Shabazz Muhammad: Best NBA Comparisons for the Prized Prospect

Matt Shetler@@buccos12Correspondent IApril 11, 2012

CHICAGO, IL - MARCH 28: Shabazz Muhammad #15 of the West team moves against Alex Poythress #22 of the East team during the 2012 McDonald's All American Game at United Center on March 28, 2012 in Chicago, Illinois. (Photo by Jonathan Daniel/Getty Images)
Jonathan Daniel/Getty Images

Prized high school recruit Shabazz Muhammad has yet to decide which college to enroll in this fall to continue his basketball career.

But while Muhammad is pondering his options, it's not too early to think about his NBA future—more importantly, how Muhammad compares as an NBA player.

Looking at Muhammad's game, one name immediately comes to mind and that's Los Angeles Lakers star Kobe Bryant.

Similar to Bryant, Muhammad has great size for the 2-guard spot, standing close to 6'6". Muhammad also has an incredible wing span that spans the 7'0" range, but the comparison to Bryant has more to do with his overall strength as a player.

Like Kobe, Muhammad can feast on scoring against smaller 2-guards because of his size, but also similar to Bryant, Muhammad has the strength. Several guards can get into the paint, but because of Bryant's strength, his conversion rate at the rim is much higher than a normal 2-guard.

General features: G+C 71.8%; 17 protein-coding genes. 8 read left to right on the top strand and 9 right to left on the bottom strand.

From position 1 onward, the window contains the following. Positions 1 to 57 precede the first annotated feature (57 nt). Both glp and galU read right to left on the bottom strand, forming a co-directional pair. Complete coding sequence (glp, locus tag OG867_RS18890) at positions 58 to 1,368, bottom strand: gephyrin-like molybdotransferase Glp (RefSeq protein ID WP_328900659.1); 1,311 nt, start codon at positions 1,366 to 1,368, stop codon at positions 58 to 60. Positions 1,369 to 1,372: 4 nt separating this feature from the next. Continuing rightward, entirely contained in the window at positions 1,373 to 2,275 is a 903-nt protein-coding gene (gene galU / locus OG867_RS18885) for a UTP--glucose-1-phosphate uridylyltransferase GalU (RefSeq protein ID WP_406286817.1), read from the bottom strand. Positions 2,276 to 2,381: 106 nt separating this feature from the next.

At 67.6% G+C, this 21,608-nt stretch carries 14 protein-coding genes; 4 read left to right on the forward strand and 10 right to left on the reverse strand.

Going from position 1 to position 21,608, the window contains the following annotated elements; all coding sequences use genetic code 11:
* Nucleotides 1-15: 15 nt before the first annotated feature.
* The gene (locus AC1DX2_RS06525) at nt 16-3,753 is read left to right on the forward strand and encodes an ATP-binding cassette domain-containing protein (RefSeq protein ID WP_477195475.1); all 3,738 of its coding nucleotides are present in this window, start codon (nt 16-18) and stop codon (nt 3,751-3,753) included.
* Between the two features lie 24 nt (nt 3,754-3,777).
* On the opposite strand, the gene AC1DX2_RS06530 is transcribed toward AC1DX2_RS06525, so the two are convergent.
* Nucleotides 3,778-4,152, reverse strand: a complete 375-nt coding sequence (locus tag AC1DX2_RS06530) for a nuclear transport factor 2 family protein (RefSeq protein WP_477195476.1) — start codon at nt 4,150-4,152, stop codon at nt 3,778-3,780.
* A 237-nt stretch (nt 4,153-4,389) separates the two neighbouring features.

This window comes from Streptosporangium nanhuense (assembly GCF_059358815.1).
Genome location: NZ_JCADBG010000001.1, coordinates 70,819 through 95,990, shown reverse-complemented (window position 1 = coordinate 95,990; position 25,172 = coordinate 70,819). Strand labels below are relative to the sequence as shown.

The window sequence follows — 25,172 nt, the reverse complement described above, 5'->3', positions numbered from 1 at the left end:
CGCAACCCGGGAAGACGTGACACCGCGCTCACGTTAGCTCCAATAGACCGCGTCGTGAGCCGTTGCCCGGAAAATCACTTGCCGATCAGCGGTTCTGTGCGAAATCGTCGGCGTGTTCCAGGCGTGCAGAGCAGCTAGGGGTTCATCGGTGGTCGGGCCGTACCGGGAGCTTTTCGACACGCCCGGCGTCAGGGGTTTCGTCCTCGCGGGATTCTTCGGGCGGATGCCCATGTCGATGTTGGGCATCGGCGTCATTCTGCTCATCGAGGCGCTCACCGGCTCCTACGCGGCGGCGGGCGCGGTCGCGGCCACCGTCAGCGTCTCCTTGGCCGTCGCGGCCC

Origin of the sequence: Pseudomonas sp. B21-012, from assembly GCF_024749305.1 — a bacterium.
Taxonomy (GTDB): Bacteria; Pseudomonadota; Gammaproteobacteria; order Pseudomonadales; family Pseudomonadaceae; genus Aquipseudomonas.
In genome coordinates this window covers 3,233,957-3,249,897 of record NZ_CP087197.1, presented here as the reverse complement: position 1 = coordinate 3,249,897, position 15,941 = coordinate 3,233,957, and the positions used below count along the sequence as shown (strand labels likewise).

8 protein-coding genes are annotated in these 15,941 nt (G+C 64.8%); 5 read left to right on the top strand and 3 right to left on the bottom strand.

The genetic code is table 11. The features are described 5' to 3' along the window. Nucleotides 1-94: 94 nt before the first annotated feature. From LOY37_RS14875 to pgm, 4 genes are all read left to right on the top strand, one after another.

The same goes for Muhammad right now. He can't be defended in the post because of his strength. He's adept at creating space and has an array of pump fakes and excellent footwork that can make him an elite scorer.

Both men attract the entire attention of opposing defenses.

Muhammad can score in his sleep. He impressed in the McDonald's All-American Game with a 21-point effort.

He's got the exact qualities that a young Bryant had coming into the NBA out of high school.

Muhammad's driven to be great, which separates him from the rest of the high school kids at his position.

He has an NBA body already and can fill it up in a variety of ways. The high school senior is an elite-level athlete with tremendous athleticism and speed. His first step is lightning quick, which makes him a handful to guard one-on-one.

Coming out of high school, Bryant had the same athleticism and was a terror one-on-one.

He has an advanced post game for a high school guard, attacks the baseline very well and has a light's-out pull-up jumper.

However, the biggest similarity to Bryant could be Muhammad's killer instinct. He wants the ball and has the desire to put opponents away.

He's the best shooting guard prospect to come along in quite some time. Everything about him resembles a young Kobe.

Being compared to a young Kobe is one thing, but carving out a Hall of Fame-type career like Bryant is something different all together. That's a lot to put on a young man's shoulders. At the end of the day, Muhammad could end up being compared to James Harden more than Bryant—and there's nothing wrong with being able to produce like Harden.

Bryant became a much different player from the time he entered the NBA until the present day. Muhammad has all the qualities that Bryant had when entering the league. Very few are talented enough to carve out the type of career Kobe has.

Muhammad may just have that type of talent, though.

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